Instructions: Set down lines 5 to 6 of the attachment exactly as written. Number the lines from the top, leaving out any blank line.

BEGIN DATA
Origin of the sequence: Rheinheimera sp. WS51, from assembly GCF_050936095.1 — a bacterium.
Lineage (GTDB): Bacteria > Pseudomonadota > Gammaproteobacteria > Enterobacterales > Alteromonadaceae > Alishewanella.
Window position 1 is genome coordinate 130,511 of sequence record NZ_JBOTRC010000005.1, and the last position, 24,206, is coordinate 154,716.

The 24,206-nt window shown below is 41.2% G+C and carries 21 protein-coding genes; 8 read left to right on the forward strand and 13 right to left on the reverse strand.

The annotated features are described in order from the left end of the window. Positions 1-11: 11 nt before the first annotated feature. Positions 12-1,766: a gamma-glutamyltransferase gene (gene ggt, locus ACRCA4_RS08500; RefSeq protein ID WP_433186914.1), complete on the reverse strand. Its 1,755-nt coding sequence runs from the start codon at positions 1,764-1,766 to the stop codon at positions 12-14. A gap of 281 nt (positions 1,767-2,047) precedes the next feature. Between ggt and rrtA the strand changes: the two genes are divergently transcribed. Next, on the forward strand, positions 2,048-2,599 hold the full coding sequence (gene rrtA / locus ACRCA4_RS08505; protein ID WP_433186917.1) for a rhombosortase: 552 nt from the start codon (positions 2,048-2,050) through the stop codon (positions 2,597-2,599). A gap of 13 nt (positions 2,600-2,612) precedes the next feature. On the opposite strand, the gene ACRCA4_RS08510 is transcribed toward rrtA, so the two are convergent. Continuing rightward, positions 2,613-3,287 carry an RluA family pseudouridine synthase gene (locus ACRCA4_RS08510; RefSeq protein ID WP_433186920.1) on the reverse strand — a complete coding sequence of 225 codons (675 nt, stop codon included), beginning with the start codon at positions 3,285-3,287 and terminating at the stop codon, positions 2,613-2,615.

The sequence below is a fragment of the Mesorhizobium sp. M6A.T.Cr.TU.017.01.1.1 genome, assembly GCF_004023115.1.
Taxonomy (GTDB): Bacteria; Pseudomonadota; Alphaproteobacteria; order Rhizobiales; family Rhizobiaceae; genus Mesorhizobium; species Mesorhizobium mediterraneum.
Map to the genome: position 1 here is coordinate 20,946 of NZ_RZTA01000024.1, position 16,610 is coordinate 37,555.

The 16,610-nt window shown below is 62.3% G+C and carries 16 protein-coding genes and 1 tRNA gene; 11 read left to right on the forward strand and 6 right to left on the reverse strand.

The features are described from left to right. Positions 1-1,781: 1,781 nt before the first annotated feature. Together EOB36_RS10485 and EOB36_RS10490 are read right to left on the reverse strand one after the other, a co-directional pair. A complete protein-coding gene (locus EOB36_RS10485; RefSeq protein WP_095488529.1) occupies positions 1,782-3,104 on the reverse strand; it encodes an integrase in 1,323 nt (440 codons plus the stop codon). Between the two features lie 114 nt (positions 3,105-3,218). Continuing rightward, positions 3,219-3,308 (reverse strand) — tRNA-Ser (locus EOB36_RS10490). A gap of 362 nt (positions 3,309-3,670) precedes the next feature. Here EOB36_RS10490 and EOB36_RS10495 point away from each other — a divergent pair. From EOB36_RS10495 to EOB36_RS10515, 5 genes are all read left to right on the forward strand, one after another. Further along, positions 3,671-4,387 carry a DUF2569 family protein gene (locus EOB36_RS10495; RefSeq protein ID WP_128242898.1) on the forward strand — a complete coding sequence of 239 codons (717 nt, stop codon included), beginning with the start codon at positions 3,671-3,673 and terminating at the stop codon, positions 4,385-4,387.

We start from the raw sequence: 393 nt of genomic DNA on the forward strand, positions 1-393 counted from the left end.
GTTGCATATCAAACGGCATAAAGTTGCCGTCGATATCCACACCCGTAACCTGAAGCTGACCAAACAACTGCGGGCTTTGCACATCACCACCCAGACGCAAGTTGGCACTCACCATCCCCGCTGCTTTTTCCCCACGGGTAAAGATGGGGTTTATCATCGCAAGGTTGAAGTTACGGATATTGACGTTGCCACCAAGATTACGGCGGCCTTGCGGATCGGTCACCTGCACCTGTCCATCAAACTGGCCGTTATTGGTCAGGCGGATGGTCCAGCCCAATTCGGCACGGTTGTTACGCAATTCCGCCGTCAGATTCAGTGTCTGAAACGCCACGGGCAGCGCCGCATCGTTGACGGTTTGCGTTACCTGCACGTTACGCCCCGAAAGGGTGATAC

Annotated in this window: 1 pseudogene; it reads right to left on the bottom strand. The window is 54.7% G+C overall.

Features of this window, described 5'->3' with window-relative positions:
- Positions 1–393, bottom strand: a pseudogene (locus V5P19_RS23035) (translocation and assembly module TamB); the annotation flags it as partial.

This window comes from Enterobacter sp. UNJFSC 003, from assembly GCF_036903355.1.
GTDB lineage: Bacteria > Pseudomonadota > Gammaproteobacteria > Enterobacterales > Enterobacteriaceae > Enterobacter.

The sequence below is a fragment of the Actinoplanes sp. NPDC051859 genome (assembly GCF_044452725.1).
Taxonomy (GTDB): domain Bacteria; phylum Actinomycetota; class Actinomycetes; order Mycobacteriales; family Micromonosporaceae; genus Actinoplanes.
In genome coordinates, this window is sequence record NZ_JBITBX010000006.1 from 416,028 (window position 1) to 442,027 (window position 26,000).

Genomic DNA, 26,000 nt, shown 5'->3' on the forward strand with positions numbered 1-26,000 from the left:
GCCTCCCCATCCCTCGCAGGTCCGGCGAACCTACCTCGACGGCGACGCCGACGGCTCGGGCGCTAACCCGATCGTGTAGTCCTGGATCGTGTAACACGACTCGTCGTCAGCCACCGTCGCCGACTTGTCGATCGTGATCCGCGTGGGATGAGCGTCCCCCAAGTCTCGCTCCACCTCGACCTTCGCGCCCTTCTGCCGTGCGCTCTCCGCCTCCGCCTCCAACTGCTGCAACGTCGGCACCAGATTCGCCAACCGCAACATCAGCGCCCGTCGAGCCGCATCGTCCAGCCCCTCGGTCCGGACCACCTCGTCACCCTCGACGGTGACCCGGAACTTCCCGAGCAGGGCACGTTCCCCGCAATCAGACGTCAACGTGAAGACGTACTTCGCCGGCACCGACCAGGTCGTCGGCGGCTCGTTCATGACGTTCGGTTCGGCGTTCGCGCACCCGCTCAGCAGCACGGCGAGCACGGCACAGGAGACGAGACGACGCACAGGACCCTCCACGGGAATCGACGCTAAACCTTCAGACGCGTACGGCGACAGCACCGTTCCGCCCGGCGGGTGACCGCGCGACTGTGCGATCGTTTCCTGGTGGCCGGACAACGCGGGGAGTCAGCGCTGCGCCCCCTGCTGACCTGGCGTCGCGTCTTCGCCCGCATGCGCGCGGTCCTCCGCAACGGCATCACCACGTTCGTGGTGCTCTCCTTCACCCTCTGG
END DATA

The annotated features are described in order from the left end of the window. Positions 1-11: 11 nt before the first annotated feature. Positions 12-1,766: a gamma-glutamyltransferase gene (gene ggt, locus ACRCA4_RS08500; RefSeq protein ID WP_433186914.1), complete on the reverse strand. Its 1,755-nt coding sequence runs from the start codon at positions 1,764-1,766 to the stop codon at positions 12-14. A gap of 281 nt (positions 1,767-2,047) precedes the next feature. Between ggt and rrtA the strand changes: the two genes are divergently transcribed. Next, on the forward strand, positions 2,048-2,599 hold the full coding sequence (gene rrtA / locus ACRCA4_RS08505; protein ID WP_433186917.1) for a rhombosortase: 552 nt from the start codon (positions 2,048-2,050) through the stop codon (positions 2,597-2,599). A gap of 13 nt (positions 2,600-2,612) precedes the next feature. On the opposite strand, the gene ACRCA4_RS08510 is transcribed toward rrtA, so the two are convergent. Continuing rightward, positions 2,613-3,287 carry an RluA family pseudouridine synthase gene (locus ACRCA4_RS08510; RefSeq protein ID WP_433186920.1) on the reverse strand — a complete coding sequence of 225 codons (675 nt, stop codon included), beginning with the start codon at positions 3,285-3,287 and terminating at the stop codon, positions 2,613-2,615.

The sequence below is a fragment of the Mesorhizobium sp. M6A.T.Cr.TU.017.01.1.1 genome, assembly GCF_004023115.1.